Upton House and Gardens
The National Trust’s Upton House near Banbury houses an impressive collection of paintings and porcelain, and is surrounded by gardens which were created by Kitty Lloyd Jones – one of the first female garden designers – in the 1930s. As part of Heritage Open Days you can attend a free short talk to learn about the house and gardens, which take place every 45 minutes.
Free entry on Saturday 16 and Sunday 17 September 11am–3pm (normally £14) | Find out more
Woodchester Mansion near Stroud was built in Gothic Revival style in the 1860s, surrounded by parkland. But although it looks finished from the outside, it’s only a shell inside after it was abandoned partway through construction, with builders downing tools and leaving it unfinished in 1870. You can look around the spooky ruins – and watch out for the resident horseshoe bats.
Free entry on Friday 8 September 11am–5pm (normally £9) with guided tours at 11.45am and 2.30pm | Find out more
Cirencester Amphitheatre was built in the early 2nd century by the Romans and could hold 8000 spectators. Today only the earthworks remain, but as part of Heritage Open Days you can take a daytime history walk to find out about Roman Corinium or an evening bat-spotting walk.
Walks on Saturday 9 September at 10.30am and 4.30pm (history walks) and 7.15pm (bat walk). Pre-booking required for the bat walk only | Find out more
North Leigh Roman Villa
North Leigh Roman Villa in the Evenlode Valley near Witney was once one of the country’s largest Roman villas. It had three bath suites, 11 rooms with underfloor heating and 16 mosaics, and you can see an impressive example of a mosaic from the early 4th century on display.
Open Saturday 9 and Sunday 10 September 11am–5pm | Find out more
Abbey House, Malmesbury
Abbey House in Malmesbury is open to the public for the first time in 20 years for Heritage Open Days in the Cotswolds this year. This Tudor manor house was built in the 16th century for wealthy clothier William Stumpe, who bought Malmesbury Abbey after Henry VIII’s Dissolution of the Monasteries. It’s been altered and extended since and is surrounded by pretty gardens.
Open for tours on Saturday 9, Sunday 10, Friday 15 and Saturday 16 September, with tours running every half hour from 10.30am–3.30pm | Find out more
St Andrew’s Church, Castle Combe
St Andrew’s Church in Castle Combe was built in the 13th century and has a medieval faceless clock that’s thought to be one of the oldest in the country. You can try out their interactive heritage trail, with stories about the church and local community, and enjoy free refreshments.
Open Friday 15 and Saturday 16 September 11am–4pm | Find out more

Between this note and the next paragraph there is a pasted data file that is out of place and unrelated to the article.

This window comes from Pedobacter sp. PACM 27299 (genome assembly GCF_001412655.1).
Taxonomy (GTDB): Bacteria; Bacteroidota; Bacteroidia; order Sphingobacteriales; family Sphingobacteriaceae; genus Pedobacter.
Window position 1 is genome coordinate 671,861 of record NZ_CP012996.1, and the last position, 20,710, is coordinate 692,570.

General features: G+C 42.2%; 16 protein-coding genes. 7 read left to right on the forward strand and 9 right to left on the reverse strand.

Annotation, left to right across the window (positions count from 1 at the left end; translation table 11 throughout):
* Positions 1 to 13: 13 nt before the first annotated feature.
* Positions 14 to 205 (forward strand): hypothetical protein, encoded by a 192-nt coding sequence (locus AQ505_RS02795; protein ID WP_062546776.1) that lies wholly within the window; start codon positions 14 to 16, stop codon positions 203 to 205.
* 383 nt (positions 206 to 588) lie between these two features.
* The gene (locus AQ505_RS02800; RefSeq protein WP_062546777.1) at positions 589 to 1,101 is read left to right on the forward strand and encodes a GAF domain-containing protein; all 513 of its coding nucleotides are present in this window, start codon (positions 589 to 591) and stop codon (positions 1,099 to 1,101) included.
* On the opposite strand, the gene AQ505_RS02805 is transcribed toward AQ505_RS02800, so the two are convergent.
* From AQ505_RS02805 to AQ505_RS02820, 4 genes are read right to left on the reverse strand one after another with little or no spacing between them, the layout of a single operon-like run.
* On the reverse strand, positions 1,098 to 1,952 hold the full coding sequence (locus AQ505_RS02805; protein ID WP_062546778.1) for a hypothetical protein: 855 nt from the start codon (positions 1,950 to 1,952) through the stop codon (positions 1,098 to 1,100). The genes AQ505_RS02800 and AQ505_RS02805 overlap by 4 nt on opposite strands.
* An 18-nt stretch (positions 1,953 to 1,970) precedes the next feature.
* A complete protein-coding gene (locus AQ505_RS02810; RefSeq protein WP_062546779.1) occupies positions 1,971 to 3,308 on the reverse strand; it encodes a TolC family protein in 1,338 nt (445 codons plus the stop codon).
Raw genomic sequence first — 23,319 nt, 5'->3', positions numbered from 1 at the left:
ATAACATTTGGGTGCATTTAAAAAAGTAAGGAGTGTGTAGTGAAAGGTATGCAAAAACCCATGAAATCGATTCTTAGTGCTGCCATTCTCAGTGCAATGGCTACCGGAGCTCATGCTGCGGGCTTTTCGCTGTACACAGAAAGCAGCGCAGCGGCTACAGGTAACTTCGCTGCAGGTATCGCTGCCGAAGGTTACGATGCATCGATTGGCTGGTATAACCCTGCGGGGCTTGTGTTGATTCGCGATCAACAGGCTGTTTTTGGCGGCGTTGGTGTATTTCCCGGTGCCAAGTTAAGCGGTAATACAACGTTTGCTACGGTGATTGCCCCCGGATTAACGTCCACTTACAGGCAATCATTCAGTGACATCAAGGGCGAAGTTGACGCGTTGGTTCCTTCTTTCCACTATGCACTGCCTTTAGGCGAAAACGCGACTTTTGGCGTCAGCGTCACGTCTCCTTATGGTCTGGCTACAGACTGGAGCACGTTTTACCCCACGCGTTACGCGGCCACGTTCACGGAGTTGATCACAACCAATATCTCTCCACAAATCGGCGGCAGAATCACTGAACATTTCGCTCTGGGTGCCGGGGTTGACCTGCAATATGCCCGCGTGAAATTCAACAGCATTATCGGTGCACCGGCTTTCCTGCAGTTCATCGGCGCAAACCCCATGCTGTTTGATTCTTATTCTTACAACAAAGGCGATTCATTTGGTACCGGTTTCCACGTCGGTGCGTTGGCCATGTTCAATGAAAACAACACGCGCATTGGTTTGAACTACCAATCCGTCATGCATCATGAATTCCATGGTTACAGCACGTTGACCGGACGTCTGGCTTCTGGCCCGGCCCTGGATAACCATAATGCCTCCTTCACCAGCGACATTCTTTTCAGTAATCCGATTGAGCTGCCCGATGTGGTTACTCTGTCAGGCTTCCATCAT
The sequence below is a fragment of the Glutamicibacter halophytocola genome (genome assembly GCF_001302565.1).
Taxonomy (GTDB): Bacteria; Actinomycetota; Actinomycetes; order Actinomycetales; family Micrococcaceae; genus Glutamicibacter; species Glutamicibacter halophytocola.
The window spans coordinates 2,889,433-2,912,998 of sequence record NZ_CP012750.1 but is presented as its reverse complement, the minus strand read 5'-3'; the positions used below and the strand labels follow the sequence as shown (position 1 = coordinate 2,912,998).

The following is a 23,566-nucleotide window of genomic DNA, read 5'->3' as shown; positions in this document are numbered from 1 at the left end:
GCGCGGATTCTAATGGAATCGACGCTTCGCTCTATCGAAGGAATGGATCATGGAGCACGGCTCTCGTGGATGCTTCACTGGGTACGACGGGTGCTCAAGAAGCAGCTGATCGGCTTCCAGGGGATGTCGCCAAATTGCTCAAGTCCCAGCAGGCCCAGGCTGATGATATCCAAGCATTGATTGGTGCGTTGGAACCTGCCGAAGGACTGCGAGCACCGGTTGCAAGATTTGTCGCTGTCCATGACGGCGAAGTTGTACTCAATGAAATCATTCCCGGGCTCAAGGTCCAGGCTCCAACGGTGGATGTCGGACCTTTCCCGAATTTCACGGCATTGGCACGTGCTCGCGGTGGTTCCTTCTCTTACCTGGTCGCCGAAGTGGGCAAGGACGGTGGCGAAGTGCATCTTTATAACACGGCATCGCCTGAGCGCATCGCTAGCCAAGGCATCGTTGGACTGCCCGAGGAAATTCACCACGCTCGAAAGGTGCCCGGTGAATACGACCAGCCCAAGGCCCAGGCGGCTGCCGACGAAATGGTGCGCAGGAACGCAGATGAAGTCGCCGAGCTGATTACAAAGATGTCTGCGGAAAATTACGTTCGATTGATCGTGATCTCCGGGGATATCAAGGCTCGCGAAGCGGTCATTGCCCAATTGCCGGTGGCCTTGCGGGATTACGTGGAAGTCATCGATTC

Bath American Museum
Set just outside the centre of Bath with views across the Cotswolds, you can visit the Bath American Museum’s 125 acres of Grade-II listed landscaped gardens for free as part of Heritage Open Days. There’s also an arboretum, children’s garden and deli. Or for an extra fee you can add on a visit to the museum itself, with recreated rooms from different periods of American history.
Free entry to the gardens on Saturday 16 September 10am–5pm | Find out more
Grand National Trust site Dyrham Park near Bath was built for diplomat William Blathwayt in the 17th century. Inside are his collections of art and Dutch Delftware, and the lavish interiors which have made it a popular film location. There are also formal gardens, orchards and terraces, as well as 270 acres of ancient parkland with self-guided walking routes and views as far as Wales.
Free entry on Saturday 16 September 10am–4pm (normally £17) | Find out more
Saltford Brass Mill
Saltford is a Grade II-listed brass mill in the Avon Valley west of Bath which is a remnant of the 18th- and 19th-century brass industry. You can find out how the mill worked, see the furnace and 18-foot cast iron water wheel, and hear stories about the people who worked there.
Open Saturday 9 and Saturday 16 September 10am–4pm, and Sunday 10 and Sunday 17 September 1pm–4pm | Find out more
Prior Park Landscape Garden
The hillside National Trust gardens at Prior Park give great views over the Bath skyline. They were created in the 18th century and are best known for their picturesque Palladian Bridge, which is one of only four of its kind in the world. Stroll around the lake to the cascade and summerhouse or follow the family-friendly brass-rubbing trail. There’s also a tea shed for refreshments.
Free entry on Saturday 9 September 10am–4pm (normally £9) | Find out more